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## Offsetting Overlapping Labels in d3.js with a Recursive Algorithm, or: using recursion on a real project for the first time eeeee

#project#code

April 29, 2020 What is recursion? Simply a function that calls itself. As an example, here’s a recursive algorithm for calculating factorials:

``````function factorial(n) {
if (n == 2) {
return 2;
}
return n * factorial(n - 1);
}
``````

This is a pretty trivial application; the same alg is easy enough to implement with a simple for loop. But for certain complex operations like merge sort, a recursive approach can be much easier and faster.

To be honest, I never thought I’d use recursion outside of my intro compsci class, at least not directly for my own algorithms. I’ve mainly done front-end development — the complexity of my JS functions rarely went beyond a for loop; if we’re fancy, then maybe some multidimensional arrays and manipulation of them. Recursion didn’t seem like something that was useful for functions that weren’t ridiculously complex or specific.

Recently I’ve been working a lot with d3.js, building a charting library for The Phillipian’s annual State of the Academy project. It’s been an amazing project, learning and getting comfortable with d3.js and Javascript in general, as I’ve only used it tangentially in service of non-JS static content before; this project gives me a good starting point for getting more into JS with tools like React. But I digress. d3.js is relevant because using it requires so much more direct and creative programming. It gives you tons of power by aiding with manipulating data and corresponding elements, but you’re leaving behind the world of document flow and generally built-in layout functionality. Coordinates and dimensions are set directly, so you need to come up with your own algorithms for dealing with overlap and even alignment.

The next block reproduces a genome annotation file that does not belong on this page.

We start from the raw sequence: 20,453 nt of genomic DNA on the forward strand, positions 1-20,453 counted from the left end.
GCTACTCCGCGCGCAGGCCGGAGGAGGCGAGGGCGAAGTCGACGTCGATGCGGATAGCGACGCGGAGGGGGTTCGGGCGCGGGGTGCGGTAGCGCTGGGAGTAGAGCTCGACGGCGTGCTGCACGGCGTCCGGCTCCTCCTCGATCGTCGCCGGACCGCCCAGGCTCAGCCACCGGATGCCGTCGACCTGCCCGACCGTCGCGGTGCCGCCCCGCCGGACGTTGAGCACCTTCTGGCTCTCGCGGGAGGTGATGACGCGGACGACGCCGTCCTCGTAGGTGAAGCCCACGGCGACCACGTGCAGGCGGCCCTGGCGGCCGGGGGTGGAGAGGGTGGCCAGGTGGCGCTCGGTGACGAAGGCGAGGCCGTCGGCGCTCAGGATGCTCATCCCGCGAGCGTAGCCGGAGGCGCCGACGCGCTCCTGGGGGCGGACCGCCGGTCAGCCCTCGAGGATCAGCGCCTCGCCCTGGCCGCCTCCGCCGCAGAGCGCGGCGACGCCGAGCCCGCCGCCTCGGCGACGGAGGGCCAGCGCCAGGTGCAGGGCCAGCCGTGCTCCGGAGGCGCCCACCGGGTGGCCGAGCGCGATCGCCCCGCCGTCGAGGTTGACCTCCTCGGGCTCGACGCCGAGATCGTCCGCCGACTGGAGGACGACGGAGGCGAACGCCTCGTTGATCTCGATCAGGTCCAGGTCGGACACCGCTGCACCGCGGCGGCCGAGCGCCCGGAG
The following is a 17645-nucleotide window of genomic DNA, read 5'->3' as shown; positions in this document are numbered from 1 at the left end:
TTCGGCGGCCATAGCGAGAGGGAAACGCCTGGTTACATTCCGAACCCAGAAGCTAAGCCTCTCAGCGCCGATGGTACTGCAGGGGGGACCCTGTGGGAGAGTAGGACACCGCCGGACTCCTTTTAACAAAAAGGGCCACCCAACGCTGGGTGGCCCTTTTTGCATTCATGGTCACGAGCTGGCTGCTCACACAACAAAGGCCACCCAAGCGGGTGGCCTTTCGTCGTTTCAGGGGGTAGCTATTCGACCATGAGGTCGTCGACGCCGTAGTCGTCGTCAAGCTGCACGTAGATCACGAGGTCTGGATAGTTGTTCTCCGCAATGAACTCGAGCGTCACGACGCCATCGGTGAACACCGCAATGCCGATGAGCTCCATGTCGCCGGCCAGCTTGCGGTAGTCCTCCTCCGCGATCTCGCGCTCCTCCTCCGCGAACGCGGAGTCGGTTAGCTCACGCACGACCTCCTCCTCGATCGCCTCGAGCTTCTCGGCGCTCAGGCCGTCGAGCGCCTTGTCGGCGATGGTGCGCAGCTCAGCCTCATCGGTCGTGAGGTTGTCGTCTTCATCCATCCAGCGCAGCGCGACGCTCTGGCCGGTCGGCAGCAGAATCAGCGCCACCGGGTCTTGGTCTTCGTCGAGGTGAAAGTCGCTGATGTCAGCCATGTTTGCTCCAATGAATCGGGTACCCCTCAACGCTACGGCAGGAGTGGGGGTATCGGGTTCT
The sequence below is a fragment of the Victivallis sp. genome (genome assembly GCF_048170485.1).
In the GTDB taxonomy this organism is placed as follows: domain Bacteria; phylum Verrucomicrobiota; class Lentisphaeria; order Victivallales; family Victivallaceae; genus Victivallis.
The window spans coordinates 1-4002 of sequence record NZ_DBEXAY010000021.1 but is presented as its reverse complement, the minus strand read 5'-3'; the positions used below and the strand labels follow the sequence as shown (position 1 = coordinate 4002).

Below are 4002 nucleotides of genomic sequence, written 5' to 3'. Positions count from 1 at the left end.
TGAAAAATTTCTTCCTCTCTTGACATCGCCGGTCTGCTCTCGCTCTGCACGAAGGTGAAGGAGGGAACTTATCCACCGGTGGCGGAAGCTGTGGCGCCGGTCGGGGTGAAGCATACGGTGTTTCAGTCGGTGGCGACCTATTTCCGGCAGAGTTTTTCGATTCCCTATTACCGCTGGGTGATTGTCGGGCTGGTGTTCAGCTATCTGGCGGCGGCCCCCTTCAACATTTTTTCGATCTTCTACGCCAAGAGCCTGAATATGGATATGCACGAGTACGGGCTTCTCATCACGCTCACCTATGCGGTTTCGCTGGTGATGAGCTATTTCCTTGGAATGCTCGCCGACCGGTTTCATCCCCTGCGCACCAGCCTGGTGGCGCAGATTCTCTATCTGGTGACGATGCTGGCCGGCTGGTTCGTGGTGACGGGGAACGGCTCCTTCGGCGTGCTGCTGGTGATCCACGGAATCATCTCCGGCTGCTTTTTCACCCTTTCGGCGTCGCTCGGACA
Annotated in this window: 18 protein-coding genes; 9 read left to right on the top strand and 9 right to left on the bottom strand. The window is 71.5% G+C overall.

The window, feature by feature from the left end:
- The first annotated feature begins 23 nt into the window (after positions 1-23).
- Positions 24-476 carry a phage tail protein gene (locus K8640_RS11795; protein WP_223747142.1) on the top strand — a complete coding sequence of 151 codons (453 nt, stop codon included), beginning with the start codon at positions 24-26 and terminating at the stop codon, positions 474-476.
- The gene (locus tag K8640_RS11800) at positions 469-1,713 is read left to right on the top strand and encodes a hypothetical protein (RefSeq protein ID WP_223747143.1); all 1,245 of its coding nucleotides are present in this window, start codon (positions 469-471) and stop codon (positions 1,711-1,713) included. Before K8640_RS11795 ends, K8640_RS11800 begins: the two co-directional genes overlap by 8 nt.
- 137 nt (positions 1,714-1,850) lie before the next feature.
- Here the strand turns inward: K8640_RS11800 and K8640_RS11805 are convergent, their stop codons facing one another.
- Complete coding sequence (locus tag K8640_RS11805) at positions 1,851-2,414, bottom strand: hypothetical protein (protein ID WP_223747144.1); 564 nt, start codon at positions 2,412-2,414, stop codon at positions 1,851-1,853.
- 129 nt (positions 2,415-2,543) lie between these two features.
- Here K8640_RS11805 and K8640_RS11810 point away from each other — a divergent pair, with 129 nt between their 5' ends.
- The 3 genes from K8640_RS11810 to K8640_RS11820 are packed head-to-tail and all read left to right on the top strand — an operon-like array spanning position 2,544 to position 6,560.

As such, the comfort I gained working with arrays on seemingly arbitrary problems has actually come in handy. One such thing, unexpectedly, was recursion! Let me explain.

Here’s the starting point. Nice simple stackedBarChart, and I was just starting to implement labels: The code so far is straightforward. First, I create a polyline, for now with just two points, going from the center of each bar to a certain amount above it. Then, above each of these lines, I render the appropriate text label, and push the right bound of each text label to an array. These right bounds are used to calculate the third point of the polyline, ending right where the text does. (Not sure why it’s not working for “Both” in the example above whoops)

``````chartGroups.selectAll(".sota-stackedBarChart-label-aboveBar-line")
.data(d => d)
.join("polyline")
.attr("class", "sota-stackedBarChart-label-aboveBar-line")
.attr("points", d => {
let x1 = margin.left + x(d) + x(d) / 2;
let y1 = barHeight / 2;
let x2 = x1;
let y2 = -labelBelow;
return `\${x1},\${y1} \${x2},\${y2}`;
})
.attr("stroke-width", separatorStrokeWidth)
.attr("stroke", lineColor)
.attr("fill", "none")

let labelRightBounds = [];

chartGroups.selectAll(".sota-stackedBarChart-label-aboveBar-text")
.data(d => d)
.join("text")
.attr("class", "sota-stackedBarChart-label-aboveBar-text")
.text((d, i) => `\${valueLabels[i]}: \${d3.format(".1f")(d)}%`)
.attr("x", d => margin.left + x(d) + x(d) / 2)
.attr("y", function(d) {
labelRightBounds.push(d + this.getBBox().x + this.getBBox().width)
return -2 * labelBelow;
})
.attr("alignment-baseline", "bottom")

chartGroups.selectAll(".sota-stackedBarChart-label-aboveBar-line")
.data(d => d)
.join("polyline")
.attr("points", function(d, i) {
let currentPoints = this.getAttribute("points");
return currentPoints + ` \${labelRightBounds[i]},\${-labelBelow}`;
})
``````